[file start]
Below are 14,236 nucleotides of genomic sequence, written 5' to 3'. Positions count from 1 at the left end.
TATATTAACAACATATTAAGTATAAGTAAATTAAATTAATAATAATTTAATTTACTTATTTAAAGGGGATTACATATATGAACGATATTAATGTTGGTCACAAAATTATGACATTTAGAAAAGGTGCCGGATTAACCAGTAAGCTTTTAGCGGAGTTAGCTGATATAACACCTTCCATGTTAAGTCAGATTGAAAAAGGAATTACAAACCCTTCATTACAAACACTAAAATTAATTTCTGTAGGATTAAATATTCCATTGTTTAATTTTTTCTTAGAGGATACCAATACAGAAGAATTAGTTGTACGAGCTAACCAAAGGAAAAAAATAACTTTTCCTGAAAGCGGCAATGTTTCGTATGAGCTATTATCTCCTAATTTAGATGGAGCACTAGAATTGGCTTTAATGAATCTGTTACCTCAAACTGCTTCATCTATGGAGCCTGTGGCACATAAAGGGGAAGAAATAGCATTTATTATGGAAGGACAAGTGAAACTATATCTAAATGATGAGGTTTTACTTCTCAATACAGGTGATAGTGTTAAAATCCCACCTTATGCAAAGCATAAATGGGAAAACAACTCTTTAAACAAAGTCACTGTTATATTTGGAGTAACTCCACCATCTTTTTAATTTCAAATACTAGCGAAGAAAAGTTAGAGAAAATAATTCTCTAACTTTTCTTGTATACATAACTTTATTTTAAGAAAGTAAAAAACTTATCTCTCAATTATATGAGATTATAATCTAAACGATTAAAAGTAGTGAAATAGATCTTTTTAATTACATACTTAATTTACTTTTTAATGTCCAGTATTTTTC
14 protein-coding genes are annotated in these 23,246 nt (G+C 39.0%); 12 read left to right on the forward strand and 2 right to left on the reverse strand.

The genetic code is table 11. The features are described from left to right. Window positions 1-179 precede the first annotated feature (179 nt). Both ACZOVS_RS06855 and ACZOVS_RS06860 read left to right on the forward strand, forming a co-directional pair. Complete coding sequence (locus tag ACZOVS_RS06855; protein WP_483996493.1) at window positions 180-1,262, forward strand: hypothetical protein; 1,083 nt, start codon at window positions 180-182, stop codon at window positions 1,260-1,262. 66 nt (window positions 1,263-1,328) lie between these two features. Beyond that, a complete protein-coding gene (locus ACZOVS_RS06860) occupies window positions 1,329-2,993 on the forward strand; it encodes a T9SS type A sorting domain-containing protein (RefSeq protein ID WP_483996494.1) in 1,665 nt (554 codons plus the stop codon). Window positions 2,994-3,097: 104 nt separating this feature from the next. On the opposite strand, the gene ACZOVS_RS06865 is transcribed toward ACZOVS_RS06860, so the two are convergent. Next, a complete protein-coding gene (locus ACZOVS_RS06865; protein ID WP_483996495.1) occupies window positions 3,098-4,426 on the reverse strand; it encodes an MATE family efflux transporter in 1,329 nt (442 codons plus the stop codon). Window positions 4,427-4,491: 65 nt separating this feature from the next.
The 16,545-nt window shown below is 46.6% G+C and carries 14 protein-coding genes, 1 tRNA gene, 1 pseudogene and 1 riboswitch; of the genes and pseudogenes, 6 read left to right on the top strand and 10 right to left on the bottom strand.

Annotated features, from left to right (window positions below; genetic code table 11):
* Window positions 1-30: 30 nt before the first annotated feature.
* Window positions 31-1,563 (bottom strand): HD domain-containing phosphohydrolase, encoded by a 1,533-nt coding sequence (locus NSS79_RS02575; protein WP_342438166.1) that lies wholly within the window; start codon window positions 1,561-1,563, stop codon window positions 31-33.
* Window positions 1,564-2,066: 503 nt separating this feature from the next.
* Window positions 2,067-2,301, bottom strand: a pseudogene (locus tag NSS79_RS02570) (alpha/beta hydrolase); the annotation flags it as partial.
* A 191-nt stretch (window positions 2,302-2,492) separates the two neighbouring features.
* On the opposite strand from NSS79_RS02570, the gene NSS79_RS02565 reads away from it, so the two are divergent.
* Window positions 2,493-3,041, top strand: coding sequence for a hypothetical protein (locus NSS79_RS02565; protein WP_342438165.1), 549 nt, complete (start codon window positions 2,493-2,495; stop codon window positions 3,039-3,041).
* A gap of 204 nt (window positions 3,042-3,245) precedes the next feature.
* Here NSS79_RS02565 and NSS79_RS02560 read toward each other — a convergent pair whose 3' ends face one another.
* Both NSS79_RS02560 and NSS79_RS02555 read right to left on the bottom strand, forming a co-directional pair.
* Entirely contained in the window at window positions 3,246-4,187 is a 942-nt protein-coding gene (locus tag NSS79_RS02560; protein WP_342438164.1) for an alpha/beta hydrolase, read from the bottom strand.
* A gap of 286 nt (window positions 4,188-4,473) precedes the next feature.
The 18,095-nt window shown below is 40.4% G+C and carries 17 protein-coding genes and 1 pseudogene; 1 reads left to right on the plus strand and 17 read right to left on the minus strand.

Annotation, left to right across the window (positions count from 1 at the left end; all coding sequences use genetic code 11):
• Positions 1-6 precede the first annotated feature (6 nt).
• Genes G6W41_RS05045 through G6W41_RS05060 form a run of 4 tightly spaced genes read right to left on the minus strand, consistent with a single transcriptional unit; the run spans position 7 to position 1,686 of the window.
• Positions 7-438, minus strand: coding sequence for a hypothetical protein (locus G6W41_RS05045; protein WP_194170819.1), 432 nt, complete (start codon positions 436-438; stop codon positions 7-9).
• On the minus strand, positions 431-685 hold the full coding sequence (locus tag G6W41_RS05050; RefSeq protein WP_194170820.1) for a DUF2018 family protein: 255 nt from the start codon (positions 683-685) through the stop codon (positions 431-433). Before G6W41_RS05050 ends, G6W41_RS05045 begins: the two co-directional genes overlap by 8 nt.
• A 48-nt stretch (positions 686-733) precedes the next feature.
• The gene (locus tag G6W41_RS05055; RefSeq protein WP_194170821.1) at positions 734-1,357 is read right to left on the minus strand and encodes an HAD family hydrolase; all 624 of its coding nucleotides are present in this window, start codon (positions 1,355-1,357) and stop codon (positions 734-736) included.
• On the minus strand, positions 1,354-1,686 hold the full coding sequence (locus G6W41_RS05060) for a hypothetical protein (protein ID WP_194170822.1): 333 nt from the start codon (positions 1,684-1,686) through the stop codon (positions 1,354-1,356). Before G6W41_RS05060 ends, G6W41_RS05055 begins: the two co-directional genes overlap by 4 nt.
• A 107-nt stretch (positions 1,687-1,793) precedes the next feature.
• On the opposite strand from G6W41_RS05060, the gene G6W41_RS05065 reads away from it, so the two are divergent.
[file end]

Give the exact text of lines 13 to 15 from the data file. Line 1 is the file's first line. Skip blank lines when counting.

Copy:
* Window positions 2,493-3,041, top strand: coding sequence for a hypothetical protein (locus NSS79_RS02565; protein WP_342438165.1), 549 nt, complete (start codon window positions 2,493-2,495; stop codon window positions 3,039-3,041).
* A gap of 204 nt (window positions 3,042-3,245) precedes the next feature.
* Here NSS79_RS02565 and NSS79_RS02560 read toward each other — a convergent pair whose 3' ends face one another.